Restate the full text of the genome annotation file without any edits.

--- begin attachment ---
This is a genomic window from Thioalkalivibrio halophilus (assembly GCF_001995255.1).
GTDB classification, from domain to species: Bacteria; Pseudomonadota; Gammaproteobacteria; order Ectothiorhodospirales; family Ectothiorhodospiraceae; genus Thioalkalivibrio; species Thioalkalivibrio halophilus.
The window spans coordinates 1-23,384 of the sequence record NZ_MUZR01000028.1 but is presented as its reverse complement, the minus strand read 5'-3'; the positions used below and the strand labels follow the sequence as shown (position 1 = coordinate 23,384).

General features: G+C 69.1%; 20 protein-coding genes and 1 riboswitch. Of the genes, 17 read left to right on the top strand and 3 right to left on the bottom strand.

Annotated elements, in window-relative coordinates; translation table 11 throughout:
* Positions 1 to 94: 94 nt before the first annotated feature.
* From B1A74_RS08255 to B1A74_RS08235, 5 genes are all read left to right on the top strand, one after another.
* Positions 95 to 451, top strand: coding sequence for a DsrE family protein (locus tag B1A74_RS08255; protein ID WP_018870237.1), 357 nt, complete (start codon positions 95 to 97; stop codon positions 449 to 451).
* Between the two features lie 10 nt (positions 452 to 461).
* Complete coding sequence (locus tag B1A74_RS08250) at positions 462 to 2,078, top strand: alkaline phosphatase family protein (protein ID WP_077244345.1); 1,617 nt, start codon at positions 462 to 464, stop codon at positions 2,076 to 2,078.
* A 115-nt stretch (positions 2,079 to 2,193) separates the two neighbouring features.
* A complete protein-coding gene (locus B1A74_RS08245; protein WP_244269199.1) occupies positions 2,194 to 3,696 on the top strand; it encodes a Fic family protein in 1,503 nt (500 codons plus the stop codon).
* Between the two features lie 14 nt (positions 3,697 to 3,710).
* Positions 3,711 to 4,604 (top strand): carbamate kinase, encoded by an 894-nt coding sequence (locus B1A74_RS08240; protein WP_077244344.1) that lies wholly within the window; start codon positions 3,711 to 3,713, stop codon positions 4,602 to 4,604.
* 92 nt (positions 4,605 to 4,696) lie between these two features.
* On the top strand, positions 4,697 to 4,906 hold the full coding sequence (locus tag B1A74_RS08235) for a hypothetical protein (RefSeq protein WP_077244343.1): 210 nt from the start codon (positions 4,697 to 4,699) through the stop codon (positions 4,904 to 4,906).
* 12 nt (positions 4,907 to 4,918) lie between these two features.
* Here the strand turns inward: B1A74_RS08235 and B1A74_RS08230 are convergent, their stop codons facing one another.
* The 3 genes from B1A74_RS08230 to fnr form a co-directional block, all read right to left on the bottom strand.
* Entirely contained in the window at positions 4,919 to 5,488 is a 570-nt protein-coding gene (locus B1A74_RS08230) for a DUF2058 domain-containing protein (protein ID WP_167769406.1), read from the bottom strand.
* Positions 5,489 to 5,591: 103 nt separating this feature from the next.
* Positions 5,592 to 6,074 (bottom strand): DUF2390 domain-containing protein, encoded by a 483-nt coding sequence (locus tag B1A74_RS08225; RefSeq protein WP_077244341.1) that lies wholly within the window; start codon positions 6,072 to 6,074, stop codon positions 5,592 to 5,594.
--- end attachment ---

This is a genomic window from Thioalkalivibrio halophilus (assembly GCF_001995255.1).
GTDB classification, from domain to species: Bacteria; Pseudomonadota; Gammaproteobacteria; order Ectothiorhodospirales; family Ectothiorhodospiraceae; genus Thioalkalivibrio; species Thioalkalivibrio halophilus.
The window spans coordinates 1-23,384 of the sequence record NZ_MUZR01000028.1 but is presented as its reverse complement, the minus strand read 5'-3'; the positions used below and the strand labels follow the sequence as shown (position 1 = coordinate 23,384).

General features: G+C 69.1%; 20 protein-coding genes and 1 riboswitch. Of the genes, 17 read left to right on the top strand and 3 right to left on the bottom strand.

Annotated elements, in window-relative coordinates; translation table 11 throughout:
* Positions 1 to 94: 94 nt before the first annotated feature.
* From B1A74_RS08255 to B1A74_RS08235, 5 genes are all read left to right on the top strand, one after another.
* Positions 95 to 451, top strand: coding sequence for a DsrE family protein (locus tag B1A74_RS08255; protein ID WP_018870237.1), 357 nt, complete (start codon positions 95 to 97; stop codon positions 449 to 451).
* Between the two features lie 10 nt (positions 452 to 461).
* Complete coding sequence (locus tag B1A74_RS08250) at positions 462 to 2,078, top strand: alkaline phosphatase family protein (protein ID WP_077244345.1); 1,617 nt, start codon at positions 462 to 464, stop codon at positions 2,076 to 2,078.
* A 115-nt stretch (positions 2,079 to 2,193) separates the two neighbouring features.
* A complete protein-coding gene (locus B1A74_RS08245; protein WP_244269199.1) occupies positions 2,194 to 3,696 on the top strand; it encodes a Fic family protein in 1,503 nt (500 codons plus the stop codon).
* Between the two features lie 14 nt (positions 3,697 to 3,710).
* Positions 3,711 to 4,604 (top strand): carbamate kinase, encoded by an 894-nt coding sequence (locus B1A74_RS08240; protein WP_077244344.1) that lies wholly within the window; start codon positions 3,711 to 3,713, stop codon positions 4,602 to 4,604.
* 92 nt (positions 4,605 to 4,696) lie between these two features.
* On the top strand, positions 4,697 to 4,906 hold the full coding sequence (locus tag B1A74_RS08235) for a hypothetical protein (RefSeq protein WP_077244343.1): 210 nt from the start codon (positions 4,697 to 4,699) through the stop codon (positions 4,904 to 4,906).
* 12 nt (positions 4,907 to 4,918) lie between these two features.
* Here the strand turns inward: B1A74_RS08235 and B1A74_RS08230 are convergent, their stop codons facing one another.
* The 3 genes from B1A74_RS08230 to fnr form a co-directional block, all read right to left on the bottom strand.
* Entirely contained in the window at positions 4,919 to 5,488 is a 570-nt protein-coding gene (locus B1A74_RS08230) for a DUF2058 domain-containing protein (protein ID WP_167769406.1), read from the bottom strand.
* Positions 5,489 to 5,591: 103 nt separating this feature from the next.
* Positions 5,592 to 6,074 (bottom strand): DUF2390 domain-containing protein, encoded by a 483-nt coding sequence (locus tag B1A74_RS08225; RefSeq protein WP_077244341.1) that lies wholly within the window; start codon positions 6,072 to 6,074, stop codon positions 5,592 to 5,594.